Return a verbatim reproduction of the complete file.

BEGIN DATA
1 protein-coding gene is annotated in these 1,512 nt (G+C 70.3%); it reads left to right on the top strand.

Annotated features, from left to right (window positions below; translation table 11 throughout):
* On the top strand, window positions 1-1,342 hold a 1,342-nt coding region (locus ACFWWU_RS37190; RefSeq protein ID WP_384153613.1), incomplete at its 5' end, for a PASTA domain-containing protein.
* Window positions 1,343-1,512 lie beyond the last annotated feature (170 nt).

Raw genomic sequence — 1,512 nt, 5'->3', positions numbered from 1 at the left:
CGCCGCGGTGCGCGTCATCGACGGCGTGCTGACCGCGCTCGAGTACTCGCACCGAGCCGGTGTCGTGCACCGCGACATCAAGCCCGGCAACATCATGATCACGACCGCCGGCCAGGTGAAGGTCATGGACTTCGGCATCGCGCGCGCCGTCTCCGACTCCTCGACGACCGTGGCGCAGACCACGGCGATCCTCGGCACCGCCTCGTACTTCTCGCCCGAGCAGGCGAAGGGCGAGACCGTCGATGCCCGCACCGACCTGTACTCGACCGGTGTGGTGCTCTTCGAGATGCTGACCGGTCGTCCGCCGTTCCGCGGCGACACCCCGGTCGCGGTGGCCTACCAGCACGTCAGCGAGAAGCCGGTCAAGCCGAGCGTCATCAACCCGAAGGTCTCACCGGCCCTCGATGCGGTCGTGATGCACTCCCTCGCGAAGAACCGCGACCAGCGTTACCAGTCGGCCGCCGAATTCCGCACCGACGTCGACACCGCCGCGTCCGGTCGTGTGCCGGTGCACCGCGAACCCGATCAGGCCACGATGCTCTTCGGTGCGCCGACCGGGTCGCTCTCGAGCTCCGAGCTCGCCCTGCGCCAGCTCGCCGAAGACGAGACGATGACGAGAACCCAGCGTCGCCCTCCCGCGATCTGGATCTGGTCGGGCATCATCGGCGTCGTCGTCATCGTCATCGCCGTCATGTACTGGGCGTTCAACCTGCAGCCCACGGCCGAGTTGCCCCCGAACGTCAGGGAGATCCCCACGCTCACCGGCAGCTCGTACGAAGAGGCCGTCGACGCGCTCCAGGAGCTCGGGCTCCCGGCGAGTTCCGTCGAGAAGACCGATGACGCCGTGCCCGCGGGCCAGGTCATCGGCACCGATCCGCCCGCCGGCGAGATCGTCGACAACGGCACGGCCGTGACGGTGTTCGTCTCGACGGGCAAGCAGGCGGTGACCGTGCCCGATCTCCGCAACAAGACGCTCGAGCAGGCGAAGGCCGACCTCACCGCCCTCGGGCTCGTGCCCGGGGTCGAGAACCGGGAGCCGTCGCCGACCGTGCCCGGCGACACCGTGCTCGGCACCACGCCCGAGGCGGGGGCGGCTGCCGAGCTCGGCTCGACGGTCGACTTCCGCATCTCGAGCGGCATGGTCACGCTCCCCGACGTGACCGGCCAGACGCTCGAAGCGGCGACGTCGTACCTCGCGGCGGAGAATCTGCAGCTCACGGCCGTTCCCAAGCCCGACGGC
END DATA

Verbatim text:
1 protein-coding gene is annotated in these 1,512 nt (G+C 70.3%); it reads left to right on the top strand.

Annotated features, from left to right (window positions below; translation table 11 throughout):
* On the top strand, window positions 1-1,342 hold a 1,342-nt coding region (locus ACFWWU_RS37190; RefSeq protein ID WP_384153613.1), incomplete at its 5' end, for a PASTA domain-containing protein.
* Window positions 1,343-1,512 lie beyond the last annotated feature (170 nt).

Raw genomic sequence — 1,512 nt, 5'->3', positions numbered from 1 at the left:
CGCCGCGGTGCGCGTCATCGACGGCGTGCTGACCGCGCTCGAGTACTCGCACCGAGCCGGTGTCGTGCACCGCGACATCAAGCCCGGCAACATCATGATCACGACCGCCGGCCAGGTGAAGGTCATGGACTTCGGCATCGCGCGCGCCGTCTCCGACTCCTCGACGACCGTGGCGCAGACCACGGCGATCCTCGGCACCGCCTCGTACTTCTCGCCCGAGCAGGCGAAGGGCGAGACCGTCGATGCCCGCACCGACCTGTACTCGACCGGTGTGGTGCTCTTCGAGATGCTGACCGGTCGTCCGCCGTTCCGCGGCGACACCCCGGTCGCGGTGGCCTACCAGCACGTCAGCGAGAAGCCGGTCAAGCCGAGCGTCATCAACCCGAAGGTCTCACCGGCCCTCGATGCGGTCGTGATGCACTCCCTCGCGAAGAACCGCGACCAGCGTTACCAGTCGGCCGCCGAATTCCGCACCGACGTCGACACCGCCGCGTCCGGTCGTGTGCCGGTGCACCGCGAACCCGATCAGGCCACGATGCTCTTCGGTGCGCCGACCGGGTCGCTCTCGAGCTCCGAGCTCGCCCTGCGCCAGCTCGCCGAAGACGAGACGATGACGAGAACCCAGCGTCGCCCTCCCGCGATCTGGATCTGGTCGGGCATCATCGGCGTCGTCGTCATCGTCATCGCCGTCATGTACTGGGCGTTCAACCTGCAGCCCACGGCCGAGTTGCCCCCGAACGTCAGGGAGATCCCCACGCTCACCGGCAGCTCGTACGAAGAGGCCGTCGACGCGCTCCAGGAGCTCGGGCTCCCGGCGAGTTCCGTCGAGAAGACCGATGACGCCGTGCCCGCGGGCCAGGTCATCGGCACCGATCCGCCCGCCGGCGAGATCGTCGACAACGGCACGGCCGTGACGGTGTTCGTCTCGACGGGCAAGCAGGCGGTGACCGTGCCCGATCTCCGCAACAAGACGCTCGAGCAGGCGAAGGCCGACCTCACCGCCCTCGGGCTCGTGCCCGGGGTCGAGAACCGGGAGCCGTCGCCGACCGTGCCCGGCGACACCGTGCTCGGCACCACGCCCGAGGCGGGGGCGGCTGCCGAGCTCGGCTCGACGGTCGACTTCCGCATCTCGAGCGGCATGGTCACGCTCCCCGACGTGACCGGCCAGACGCTCGAAGCGGCGACGTCGTACCTCGCGGCGGAGAATCTGCAGCTCACGGCCGTTCCCAAGCCCGACGGC